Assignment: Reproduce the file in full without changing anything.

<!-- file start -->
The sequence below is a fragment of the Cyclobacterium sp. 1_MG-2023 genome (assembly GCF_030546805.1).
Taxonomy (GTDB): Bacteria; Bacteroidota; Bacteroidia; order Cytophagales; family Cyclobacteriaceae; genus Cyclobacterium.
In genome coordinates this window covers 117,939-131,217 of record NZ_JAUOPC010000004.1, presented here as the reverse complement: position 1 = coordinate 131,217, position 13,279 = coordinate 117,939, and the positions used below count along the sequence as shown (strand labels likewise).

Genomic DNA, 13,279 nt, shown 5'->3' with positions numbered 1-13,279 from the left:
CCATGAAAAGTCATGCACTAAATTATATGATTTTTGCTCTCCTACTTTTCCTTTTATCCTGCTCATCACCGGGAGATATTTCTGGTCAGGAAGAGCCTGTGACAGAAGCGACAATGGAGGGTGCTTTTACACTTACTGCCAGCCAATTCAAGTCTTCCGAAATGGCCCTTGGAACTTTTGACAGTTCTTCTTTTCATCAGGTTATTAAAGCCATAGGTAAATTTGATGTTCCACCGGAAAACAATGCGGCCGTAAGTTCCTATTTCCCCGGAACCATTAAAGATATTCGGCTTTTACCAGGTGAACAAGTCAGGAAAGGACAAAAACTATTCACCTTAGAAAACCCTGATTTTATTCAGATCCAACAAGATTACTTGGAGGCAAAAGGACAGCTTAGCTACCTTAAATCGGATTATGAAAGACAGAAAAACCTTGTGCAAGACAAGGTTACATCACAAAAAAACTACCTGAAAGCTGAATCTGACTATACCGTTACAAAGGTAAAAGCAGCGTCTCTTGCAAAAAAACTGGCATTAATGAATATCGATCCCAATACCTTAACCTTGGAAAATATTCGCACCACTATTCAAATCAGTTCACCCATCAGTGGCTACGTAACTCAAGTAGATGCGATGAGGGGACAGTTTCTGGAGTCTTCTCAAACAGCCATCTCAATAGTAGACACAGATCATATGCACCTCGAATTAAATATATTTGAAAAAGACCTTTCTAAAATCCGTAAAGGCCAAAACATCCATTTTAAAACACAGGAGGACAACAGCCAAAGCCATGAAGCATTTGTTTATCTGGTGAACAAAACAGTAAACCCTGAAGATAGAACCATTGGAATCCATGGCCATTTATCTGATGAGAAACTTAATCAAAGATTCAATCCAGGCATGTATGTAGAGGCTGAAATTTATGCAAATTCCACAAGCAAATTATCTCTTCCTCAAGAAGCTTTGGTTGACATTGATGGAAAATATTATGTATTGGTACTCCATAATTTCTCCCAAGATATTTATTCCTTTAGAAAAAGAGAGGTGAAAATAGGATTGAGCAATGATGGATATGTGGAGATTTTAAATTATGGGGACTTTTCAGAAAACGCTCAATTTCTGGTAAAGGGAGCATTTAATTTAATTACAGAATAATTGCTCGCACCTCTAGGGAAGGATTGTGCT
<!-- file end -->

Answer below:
The sequence below is a fragment of the Cyclobacterium sp. 1_MG-2023 genome (assembly GCF_030546805.1).
Taxonomy (GTDB): Bacteria; Bacteroidota; Bacteroidia; order Cytophagales; family Cyclobacteriaceae; genus Cyclobacterium.
In genome coordinates this window covers 117,939-131,217 of record NZ_JAUOPC010000004.1, presented here as the reverse complement: position 1 = coordinate 131,217, position 13,279 = coordinate 117,939, and the positions used below count along the sequence as shown (strand labels likewise).

Genomic DNA, 13,279 nt, shown 5'->3' with positions numbered 1-13,279 from the left:
CCATGAAAAGTCATGCACTAAATTATATGATTTTTGCTCTCCTACTTTTCCTTTTATCCTGCTCATCACCGGGAGATATTTCTGGTCAGGAAGAGCCTGTGACAGAAGCGACAATGGAGGGTGCTTTTACACTTACTGCCAGCCAATTCAAGTCTTCCGAAATGGCCCTTGGAACTTTTGACAGTTCTTCTTTTCATCAGGTTATTAAAGCCATAGGTAAATTTGATGTTCCACCGGAAAACAATGCGGCCGTAAGTTCCTATTTCCCCGGAACCATTAAAGATATTCGGCTTTTACCAGGTGAACAAGTCAGGAAAGGACAAAAACTATTCACCTTAGAAAACCCTGATTTTATTCAGATCCAACAAGATTACTTGGAGGCAAAAGGACAGCTTAGCTACCTTAAATCGGATTATGAAAGACAGAAAAACCTTGTGCAAGACAAGGTTACATCACAAAAAAACTACCTGAAAGCTGAATCTGACTATACCGTTACAAAGGTAAAAGCAGCGTCTCTTGCAAAAAAACTGGCATTAATGAATATCGATCCCAATACCTTAACCTTGGAAAATATTCGCACCACTATTCAAATCAGTTCACCCATCAGTGGCTACGTAACTCAAGTAGATGCGATGAGGGGACAGTTTCTGGAGTCTTCTCAAACAGCCATCTCAATAGTAGACACAGATCATATGCACCTCGAATTAAATATATTTGAAAAAGACCTTTCTAAAATCCGTAAAGGCCAAAACATCCATTTTAAAACACAGGAGGACAACAGCCAAAGCCATGAAGCATTTGTTTATCTGGTGAACAAAACAGTAAACCCTGAAGATAGAACCATTGGAATCCATGGCCATTTATCTGATGAGAAACTTAATCAAAGATTCAATCCAGGCATGTATGTAGAGGCTGAAATTTATGCAAATTCCACAAGCAAATTATCTCTTCCTCAAGAAGCTTTGGTTGACATTGATGGAAAATATTATGTATTGGTACTCCATAATTTCTCCCAAGATATTTATTCCTTTAGAAAAAGAGAGGTGAAAATAGGATTGAGCAATGATGGATATGTGGAGATTTTAAATTATGGGGACTTTTCAGAAAACGCTCAATTTCTGGTAAAGGGAGCATTTAATTTAATTACAGAATAATTGCTCGCACCTCTAGGGAAGGATTGTGCT